Bandcamp Picks

Bandcamp Picks of the Week 7/21/2022


It’s our Bandcamp Picks of the Week, featuring some hybridized hardcore from Bad Breeding and some from the past indie rock from Lawn! 

Bad Breeding Album Cover

Bad Breeding – HUMAN CAPITAL

Genre: Punk, Hardcore

Favorite Tracks: “Arc Eye,” “Community,” “Speculation”

As a rule, comments on Bandcamp releases are 1) incoherent gibberish; 2) unabashed squealing from fan-boys/girls; and/or 3) some pointless variation of one and two. But one comment on HUMAN CAPITAL, the latest LP from UK band Bad Breeding, had me intrigued: “That’s not punk. That’s something based on punk, but so much more, I don’t know what!” So, is arnix_tbone right? No, of course it’s punk. Uh-doy.

But I’d say that their, um, “confusion” is somewhat merited, and calling this whole thing “punk” feels like you’re missing out on a lot of what makes HUMAN CAPITAL feel truly special. Sure, there’s some pretty sturdy punk rock offerings, like the riotous “Joyride” (a standout from our pal arnix_tbone). Or the rapid-fire savagery of “Arc Eye” and the similarly cacophonous, highly volatile “Death March.” And it’s great punk at that–snarling, madcap hardcore caked in sweat and grim, the dictionary definition of music for beating up your fellow weirdos/outcasts.

Where the 12-track collection flourishes, where it goes from a damn rollicking punk record to something much more (and without making a fuss about it, either), is found elsewhere. Like “Community,” which effortlessly boils down hardcore, sludgey metal, and low-key Darkwave into this big, brutalizing track that sets a lot of the LP’s tone and intent. Or, “Prescription,” which does something great with this big wall of snarling sound and noise that feels more compelling than any giant hardcore jam. Even something like “Nostalgia Trip,” which could be another massive metal-infused beast, feels more playful in both its structure and larger aesthetic.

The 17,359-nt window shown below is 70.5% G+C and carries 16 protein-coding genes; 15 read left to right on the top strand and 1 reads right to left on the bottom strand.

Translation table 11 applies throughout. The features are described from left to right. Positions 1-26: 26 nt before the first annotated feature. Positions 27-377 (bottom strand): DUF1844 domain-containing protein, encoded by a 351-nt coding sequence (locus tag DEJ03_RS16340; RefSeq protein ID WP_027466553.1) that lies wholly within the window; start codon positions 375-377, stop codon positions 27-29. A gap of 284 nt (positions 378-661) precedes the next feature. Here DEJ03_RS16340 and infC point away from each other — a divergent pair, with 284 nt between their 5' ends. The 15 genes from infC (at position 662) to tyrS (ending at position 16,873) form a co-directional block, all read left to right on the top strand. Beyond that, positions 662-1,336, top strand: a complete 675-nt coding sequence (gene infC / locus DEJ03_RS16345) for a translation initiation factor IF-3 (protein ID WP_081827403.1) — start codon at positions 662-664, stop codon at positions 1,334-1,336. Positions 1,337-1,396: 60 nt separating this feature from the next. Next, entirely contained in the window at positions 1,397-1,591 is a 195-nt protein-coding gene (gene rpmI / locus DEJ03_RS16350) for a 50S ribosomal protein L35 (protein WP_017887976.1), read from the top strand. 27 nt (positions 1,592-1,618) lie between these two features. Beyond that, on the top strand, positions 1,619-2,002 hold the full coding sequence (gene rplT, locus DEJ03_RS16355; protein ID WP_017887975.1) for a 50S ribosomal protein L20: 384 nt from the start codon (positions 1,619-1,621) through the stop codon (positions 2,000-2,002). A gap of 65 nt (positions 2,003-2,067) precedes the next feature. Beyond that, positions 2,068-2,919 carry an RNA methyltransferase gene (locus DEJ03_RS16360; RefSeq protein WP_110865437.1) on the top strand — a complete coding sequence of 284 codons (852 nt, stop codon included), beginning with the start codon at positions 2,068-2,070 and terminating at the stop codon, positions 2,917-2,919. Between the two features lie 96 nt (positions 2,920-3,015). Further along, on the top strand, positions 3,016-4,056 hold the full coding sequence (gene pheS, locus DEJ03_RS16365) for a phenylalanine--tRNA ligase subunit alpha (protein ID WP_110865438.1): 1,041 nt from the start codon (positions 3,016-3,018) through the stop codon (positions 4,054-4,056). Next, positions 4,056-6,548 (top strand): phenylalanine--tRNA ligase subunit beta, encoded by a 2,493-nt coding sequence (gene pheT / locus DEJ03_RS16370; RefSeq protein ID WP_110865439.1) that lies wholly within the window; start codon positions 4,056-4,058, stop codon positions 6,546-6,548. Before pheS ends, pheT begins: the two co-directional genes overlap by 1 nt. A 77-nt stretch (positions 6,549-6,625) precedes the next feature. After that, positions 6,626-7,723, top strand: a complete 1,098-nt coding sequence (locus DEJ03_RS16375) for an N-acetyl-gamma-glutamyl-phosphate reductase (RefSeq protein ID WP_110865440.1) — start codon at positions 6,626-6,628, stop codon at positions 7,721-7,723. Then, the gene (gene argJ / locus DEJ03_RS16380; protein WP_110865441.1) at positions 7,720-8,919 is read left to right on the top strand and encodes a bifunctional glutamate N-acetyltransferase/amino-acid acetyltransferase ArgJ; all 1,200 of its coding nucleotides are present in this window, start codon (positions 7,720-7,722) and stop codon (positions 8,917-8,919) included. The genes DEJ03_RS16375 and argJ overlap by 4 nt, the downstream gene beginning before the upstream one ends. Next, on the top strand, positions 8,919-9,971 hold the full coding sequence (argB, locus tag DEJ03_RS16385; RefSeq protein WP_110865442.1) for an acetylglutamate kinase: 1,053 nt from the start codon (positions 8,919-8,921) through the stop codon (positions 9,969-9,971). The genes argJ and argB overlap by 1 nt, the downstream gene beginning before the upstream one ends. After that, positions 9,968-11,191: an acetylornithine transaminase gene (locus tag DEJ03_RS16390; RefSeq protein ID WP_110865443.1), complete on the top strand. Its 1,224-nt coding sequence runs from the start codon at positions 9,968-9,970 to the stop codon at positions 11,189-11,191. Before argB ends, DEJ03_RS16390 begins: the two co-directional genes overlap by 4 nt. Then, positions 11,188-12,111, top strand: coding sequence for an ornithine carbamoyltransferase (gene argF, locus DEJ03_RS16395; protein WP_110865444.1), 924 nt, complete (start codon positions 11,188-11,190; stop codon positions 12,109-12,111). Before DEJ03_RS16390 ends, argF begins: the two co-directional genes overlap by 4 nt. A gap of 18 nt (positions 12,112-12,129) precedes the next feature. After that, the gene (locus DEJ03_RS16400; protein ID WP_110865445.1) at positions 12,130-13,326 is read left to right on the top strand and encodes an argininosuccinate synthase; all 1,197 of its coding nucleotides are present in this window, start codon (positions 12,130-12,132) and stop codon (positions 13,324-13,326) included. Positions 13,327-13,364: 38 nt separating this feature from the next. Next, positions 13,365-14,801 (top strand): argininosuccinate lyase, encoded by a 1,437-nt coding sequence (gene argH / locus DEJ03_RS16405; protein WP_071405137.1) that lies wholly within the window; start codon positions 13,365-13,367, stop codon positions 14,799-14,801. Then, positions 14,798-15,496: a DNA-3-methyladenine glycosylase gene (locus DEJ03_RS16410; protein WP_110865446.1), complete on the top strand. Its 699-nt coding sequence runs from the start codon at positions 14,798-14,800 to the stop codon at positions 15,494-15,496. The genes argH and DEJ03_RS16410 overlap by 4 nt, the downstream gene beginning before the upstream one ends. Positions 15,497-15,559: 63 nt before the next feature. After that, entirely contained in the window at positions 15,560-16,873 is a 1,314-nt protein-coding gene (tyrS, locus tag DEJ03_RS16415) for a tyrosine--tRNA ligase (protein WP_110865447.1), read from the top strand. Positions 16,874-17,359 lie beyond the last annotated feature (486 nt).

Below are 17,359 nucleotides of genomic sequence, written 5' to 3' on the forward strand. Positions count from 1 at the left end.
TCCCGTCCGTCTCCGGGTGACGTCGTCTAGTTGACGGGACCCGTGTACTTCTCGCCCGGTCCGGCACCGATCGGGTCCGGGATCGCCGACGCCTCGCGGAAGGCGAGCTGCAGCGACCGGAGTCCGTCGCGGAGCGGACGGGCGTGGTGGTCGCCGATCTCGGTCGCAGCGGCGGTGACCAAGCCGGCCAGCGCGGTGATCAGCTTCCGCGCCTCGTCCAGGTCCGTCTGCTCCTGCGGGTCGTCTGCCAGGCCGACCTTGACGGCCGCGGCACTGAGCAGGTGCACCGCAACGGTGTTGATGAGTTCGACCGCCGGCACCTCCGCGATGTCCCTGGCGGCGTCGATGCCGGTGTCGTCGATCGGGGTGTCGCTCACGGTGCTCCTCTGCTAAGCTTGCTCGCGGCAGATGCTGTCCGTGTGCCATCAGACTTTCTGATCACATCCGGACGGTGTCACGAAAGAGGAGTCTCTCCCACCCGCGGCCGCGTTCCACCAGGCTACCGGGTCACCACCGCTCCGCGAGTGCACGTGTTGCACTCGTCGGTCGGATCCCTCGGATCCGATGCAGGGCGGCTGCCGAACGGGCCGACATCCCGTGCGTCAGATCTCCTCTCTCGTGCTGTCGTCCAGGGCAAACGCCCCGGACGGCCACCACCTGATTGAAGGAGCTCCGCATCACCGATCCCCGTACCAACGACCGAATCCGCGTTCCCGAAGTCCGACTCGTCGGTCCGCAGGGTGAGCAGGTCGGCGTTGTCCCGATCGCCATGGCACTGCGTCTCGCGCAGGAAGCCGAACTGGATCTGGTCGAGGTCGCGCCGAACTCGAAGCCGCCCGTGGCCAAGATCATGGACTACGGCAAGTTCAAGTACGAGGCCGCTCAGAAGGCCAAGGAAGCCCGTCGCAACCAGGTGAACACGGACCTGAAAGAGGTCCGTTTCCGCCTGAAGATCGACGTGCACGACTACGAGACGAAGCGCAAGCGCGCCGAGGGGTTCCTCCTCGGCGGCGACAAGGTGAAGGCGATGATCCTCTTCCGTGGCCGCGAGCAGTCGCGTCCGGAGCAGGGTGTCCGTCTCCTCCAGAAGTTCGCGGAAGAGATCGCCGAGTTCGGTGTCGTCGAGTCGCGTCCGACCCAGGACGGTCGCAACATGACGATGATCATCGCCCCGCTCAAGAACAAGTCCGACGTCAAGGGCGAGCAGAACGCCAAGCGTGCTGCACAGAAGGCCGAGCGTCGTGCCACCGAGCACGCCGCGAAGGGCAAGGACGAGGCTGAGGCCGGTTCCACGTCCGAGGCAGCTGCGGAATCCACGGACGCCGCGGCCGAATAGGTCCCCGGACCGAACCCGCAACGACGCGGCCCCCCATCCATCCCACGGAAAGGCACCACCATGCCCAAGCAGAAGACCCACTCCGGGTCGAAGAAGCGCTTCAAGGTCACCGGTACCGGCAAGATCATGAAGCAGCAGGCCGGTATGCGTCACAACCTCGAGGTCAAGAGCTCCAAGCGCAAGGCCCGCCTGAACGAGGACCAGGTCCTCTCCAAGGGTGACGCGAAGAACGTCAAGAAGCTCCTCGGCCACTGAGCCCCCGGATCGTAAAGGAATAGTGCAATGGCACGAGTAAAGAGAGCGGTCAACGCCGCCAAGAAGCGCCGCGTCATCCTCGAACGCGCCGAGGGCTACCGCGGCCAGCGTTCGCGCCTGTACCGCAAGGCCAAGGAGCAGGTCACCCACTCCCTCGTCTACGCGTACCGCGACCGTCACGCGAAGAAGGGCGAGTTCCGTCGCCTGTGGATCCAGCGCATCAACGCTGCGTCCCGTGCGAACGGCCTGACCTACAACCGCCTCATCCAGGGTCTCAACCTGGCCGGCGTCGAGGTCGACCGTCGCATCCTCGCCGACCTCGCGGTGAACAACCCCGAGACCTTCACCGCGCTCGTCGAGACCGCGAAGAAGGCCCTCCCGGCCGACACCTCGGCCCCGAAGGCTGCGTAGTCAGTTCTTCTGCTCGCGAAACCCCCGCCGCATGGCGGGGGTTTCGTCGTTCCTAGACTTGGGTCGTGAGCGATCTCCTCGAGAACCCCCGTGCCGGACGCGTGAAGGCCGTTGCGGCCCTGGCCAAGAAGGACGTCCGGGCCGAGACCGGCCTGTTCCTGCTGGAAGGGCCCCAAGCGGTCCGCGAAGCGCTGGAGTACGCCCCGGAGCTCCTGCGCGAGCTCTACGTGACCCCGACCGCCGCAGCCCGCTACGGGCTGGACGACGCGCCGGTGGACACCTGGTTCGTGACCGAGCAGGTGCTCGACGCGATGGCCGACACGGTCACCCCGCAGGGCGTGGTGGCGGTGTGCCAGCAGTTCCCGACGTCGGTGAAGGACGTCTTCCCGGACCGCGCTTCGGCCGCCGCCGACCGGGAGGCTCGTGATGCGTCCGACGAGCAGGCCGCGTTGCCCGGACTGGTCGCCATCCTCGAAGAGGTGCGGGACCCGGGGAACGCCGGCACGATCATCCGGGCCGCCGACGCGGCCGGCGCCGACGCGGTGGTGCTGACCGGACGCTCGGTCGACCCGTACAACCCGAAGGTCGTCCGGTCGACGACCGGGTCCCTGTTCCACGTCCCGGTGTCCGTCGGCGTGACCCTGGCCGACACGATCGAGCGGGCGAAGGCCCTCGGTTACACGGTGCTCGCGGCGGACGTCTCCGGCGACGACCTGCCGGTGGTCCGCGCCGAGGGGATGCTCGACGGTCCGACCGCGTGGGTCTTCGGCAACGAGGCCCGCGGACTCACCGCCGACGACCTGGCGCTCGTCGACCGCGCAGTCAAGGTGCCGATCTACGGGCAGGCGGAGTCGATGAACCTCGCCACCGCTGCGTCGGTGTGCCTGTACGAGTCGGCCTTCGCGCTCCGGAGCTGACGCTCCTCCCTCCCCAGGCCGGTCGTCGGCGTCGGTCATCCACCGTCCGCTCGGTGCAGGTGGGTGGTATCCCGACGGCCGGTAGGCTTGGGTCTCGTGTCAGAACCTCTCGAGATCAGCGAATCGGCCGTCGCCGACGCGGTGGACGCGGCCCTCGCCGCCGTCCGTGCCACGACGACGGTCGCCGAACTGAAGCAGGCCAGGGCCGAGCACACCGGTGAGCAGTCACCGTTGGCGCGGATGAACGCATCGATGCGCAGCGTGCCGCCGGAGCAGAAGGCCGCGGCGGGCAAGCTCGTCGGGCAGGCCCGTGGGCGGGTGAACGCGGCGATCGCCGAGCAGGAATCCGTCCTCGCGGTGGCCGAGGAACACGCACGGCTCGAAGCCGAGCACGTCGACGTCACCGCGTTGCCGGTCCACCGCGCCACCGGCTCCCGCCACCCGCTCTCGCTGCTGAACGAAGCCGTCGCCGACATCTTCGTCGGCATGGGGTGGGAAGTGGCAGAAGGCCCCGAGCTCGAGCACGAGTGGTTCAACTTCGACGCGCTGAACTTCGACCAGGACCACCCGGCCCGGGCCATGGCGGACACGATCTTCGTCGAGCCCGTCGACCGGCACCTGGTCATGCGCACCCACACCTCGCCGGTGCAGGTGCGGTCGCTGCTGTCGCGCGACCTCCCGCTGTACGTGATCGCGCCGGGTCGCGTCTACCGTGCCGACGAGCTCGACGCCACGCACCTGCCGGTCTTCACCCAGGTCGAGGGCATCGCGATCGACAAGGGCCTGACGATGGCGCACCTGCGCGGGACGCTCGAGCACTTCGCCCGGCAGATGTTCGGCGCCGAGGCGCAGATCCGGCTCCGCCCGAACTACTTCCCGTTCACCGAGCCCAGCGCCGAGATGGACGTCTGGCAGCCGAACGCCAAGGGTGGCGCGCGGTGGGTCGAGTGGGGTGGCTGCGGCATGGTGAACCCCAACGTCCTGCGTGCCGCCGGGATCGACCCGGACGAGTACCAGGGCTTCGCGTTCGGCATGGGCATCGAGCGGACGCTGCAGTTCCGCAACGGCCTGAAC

Yes, some of the choices that make this a “different” kind of punk aren’t exactly groundbreaking. Groups everywhere, and for years, have played around with these ideas and influences to forge something novel and multifaceted. Bad Breeding, then, brings a certain depth, passion, and overtness to the table that makes their music feel both hugely disinterested in such trappings and also brimming with boundless heart—a decidedly punk-ian M.O. that emphasizes a true form of creative freedom and uncertainty. It’s best displayed in a song like “Speculation”: all the snarling vocals and crunchy guitars are there, but if you dig into the musicality of it all, all this labeling feels a little linear for a band with such raw prowess and general savviness. As such, most labels feel a little silly. Regardless of what you call this LP—punk or some bastard hybrid or Just Rock—it’s a damn great record. It sinks its thumbs firmly into your eye socket across all 12-tracks, and when you’re done being shaken like a rag doll, you feel the kind of naked truth and emotional power that great punk drills into your forebrain. Call it what you want, but just be like arnix_tbone and pick this up pronto (perhaps via Bandcamp?)

Lawn Album Cover


Genre: Indie Rock, Garage Punk

Favorite Tracks: “Down,” “Sweet”